This module is a resource for lecturers
This section contains suggestions for in-class and pre-class educational exercises, while a post-class assignment for assessing student understanding of the Module is suggested in a separate section.
The exercises in this section are most appropriate for classes of up to 50 students, where students can be easily organized into small groups in which they discuss cases or conduct activities before group representatives provide feedback to the entire class. Although it is possible to have the same small group structure in large classes comprising a few hundred students, it is more challenging and the lecturer might wish to adapt facilitation techniques to ensure sufficient time for group discussions as well as providing feedback to the entire class. The easiest way to deal with the requirement for small group discussion in a large class is to ask students to discuss the issues with the four or five students sitting close to them. Given time limitations, not all groups will be able to provide feedback in each exercise. It is recommended that the lecturer makes random selections and tries to ensure that all groups get the opportunity to provide feedback at least once during the session. If time permits, the lecturer could facilitate a discussion in plenary after each group has provided feedback.
All exercises in this section are appropriate for both graduate and undergraduate students. However, as students' prior knowledge and exposure to these issues vary widely, decisions about appropriateness of exercises should be based on their educational and social context. The lecturer is encouraged to relate and connect each exercise to the key issues of the Module.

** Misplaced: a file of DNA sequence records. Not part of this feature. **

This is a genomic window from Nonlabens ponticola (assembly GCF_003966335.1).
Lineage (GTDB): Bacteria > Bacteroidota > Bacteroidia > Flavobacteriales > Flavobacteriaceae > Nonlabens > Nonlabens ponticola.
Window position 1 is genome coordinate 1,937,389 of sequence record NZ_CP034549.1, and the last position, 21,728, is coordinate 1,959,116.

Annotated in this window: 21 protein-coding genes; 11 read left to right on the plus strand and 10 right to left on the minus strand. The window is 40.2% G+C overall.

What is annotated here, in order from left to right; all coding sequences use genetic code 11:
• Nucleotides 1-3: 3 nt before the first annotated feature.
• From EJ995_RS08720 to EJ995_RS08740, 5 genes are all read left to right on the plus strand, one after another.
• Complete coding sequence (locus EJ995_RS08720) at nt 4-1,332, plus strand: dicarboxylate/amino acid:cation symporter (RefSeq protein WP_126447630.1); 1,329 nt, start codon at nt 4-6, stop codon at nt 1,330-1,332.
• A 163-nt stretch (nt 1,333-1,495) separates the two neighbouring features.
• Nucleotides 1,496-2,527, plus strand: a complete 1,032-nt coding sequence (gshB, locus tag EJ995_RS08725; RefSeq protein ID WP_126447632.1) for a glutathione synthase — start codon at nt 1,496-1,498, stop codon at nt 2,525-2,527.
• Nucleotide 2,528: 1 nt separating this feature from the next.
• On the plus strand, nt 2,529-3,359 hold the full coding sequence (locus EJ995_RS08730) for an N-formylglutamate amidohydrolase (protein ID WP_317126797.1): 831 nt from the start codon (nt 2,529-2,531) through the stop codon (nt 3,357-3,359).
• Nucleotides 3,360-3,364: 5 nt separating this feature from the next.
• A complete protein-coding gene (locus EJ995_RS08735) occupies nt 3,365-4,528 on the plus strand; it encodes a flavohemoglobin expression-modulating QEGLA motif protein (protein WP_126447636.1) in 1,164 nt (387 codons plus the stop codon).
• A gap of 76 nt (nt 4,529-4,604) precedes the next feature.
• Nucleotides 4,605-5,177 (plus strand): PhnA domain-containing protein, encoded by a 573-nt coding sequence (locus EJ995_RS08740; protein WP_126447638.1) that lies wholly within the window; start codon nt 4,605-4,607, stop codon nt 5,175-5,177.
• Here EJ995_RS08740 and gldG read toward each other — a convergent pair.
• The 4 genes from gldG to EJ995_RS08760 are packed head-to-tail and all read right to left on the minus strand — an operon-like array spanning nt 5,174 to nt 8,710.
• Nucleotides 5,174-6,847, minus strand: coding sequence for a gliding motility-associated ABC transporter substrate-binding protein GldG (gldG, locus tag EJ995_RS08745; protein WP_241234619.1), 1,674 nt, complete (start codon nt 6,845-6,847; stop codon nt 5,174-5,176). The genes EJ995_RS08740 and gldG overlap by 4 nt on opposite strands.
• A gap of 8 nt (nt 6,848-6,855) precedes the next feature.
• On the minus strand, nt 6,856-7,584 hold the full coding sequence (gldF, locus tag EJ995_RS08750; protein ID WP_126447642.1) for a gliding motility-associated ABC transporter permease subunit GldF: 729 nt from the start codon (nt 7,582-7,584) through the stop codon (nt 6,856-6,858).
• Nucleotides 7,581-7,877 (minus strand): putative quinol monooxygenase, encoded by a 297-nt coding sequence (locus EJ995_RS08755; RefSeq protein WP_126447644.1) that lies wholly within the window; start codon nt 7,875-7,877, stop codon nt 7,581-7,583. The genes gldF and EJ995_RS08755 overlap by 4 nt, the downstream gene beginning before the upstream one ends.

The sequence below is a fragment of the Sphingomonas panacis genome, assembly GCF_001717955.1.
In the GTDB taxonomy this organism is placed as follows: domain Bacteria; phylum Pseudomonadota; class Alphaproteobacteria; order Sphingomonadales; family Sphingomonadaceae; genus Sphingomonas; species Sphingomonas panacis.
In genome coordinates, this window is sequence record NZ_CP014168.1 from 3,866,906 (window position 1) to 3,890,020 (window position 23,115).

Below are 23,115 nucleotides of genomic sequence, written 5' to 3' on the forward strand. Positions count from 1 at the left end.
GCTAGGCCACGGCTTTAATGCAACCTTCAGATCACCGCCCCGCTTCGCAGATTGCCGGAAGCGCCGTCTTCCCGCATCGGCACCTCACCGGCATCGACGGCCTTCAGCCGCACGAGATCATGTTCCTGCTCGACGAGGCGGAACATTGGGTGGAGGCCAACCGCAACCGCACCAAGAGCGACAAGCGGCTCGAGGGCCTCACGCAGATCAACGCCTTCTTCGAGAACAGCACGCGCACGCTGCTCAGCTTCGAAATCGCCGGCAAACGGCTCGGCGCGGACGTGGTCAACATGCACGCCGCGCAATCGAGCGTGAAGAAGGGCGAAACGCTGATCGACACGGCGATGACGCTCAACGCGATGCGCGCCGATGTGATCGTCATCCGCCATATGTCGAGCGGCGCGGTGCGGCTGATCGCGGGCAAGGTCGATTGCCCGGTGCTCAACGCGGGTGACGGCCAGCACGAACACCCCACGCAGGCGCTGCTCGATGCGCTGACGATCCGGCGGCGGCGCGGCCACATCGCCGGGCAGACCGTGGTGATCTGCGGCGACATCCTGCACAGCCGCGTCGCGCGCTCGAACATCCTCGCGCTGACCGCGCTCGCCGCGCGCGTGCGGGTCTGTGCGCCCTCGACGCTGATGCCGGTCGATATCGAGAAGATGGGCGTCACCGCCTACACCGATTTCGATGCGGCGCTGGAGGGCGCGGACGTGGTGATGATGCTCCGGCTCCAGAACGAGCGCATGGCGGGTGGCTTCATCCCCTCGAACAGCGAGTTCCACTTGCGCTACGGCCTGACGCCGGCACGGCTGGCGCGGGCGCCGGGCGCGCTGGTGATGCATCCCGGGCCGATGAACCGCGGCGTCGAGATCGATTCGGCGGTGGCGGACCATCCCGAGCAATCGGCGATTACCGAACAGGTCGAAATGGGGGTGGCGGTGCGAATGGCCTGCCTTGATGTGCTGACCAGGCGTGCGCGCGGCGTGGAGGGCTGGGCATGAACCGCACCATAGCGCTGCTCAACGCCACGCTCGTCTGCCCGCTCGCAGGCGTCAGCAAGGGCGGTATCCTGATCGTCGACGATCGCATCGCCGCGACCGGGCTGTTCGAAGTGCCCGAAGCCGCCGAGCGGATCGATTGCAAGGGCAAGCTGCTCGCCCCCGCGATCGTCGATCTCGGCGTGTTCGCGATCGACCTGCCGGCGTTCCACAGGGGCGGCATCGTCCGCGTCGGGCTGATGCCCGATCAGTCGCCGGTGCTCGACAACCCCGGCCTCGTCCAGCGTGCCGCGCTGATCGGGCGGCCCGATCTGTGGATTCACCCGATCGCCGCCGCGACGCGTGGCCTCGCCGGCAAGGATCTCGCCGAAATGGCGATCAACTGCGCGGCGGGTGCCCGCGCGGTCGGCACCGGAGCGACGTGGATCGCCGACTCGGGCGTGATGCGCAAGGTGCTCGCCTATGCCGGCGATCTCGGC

There are three categories of exercises for lecturers:
A. Case studies that can be used for the subject of professional ethics
B. Case studies that specifically address role morality
To prepare for using case studies as a teaching methodology, lecturers can consult the short but informative " Leading Case Discussions" from the Illinois Institute of Technology.
Discussion questions are provided for all case studies, but if lecturers identify a need to review ethical theories with students, they can begin discussion by asking how different theoretical ethical perspectives would analyse the problems, and then ask how students would analyse the discussion questions.
The case studies and the exercises that follow lend themselves to a variety of teaching techniques, including individual and group-based discussion, debates, and role plays. Students can take an initial vote on how to resolve a problem, then discuss the problem with the lecturer, and then vote again to see if they have altered their views. If classrooms have access to the Internet, lecturers can consider using software for creating and editing documents online (such as Google Docs) to record written responses of either individual students or groups. Debates are well-suited to students who are hesitant to express their personal views, because students are expressing a view that they do not have to defend as their own personal view. Role plays are well-suited to creating awareness of the variety of persons and interests involved in ethical issues, and may also help to create empathy.
Lecturers should also note that the University of Texas "Ethics Unwrapped" website has many case studies and resources lecturers could use, including videos.
Finally, the Module uses sample codes of ethics for psychologists, from both Asia and South Africa. Lecturers can use sample ethics codes from any other area, such as law, medicine, or engineering, as students will likely find sample codes from their intended profession more interesting. If codes applicable to the intended profession are not available, students may find their university or school code of ethics or a code from another university or school as a relevant and interesting subject matter.
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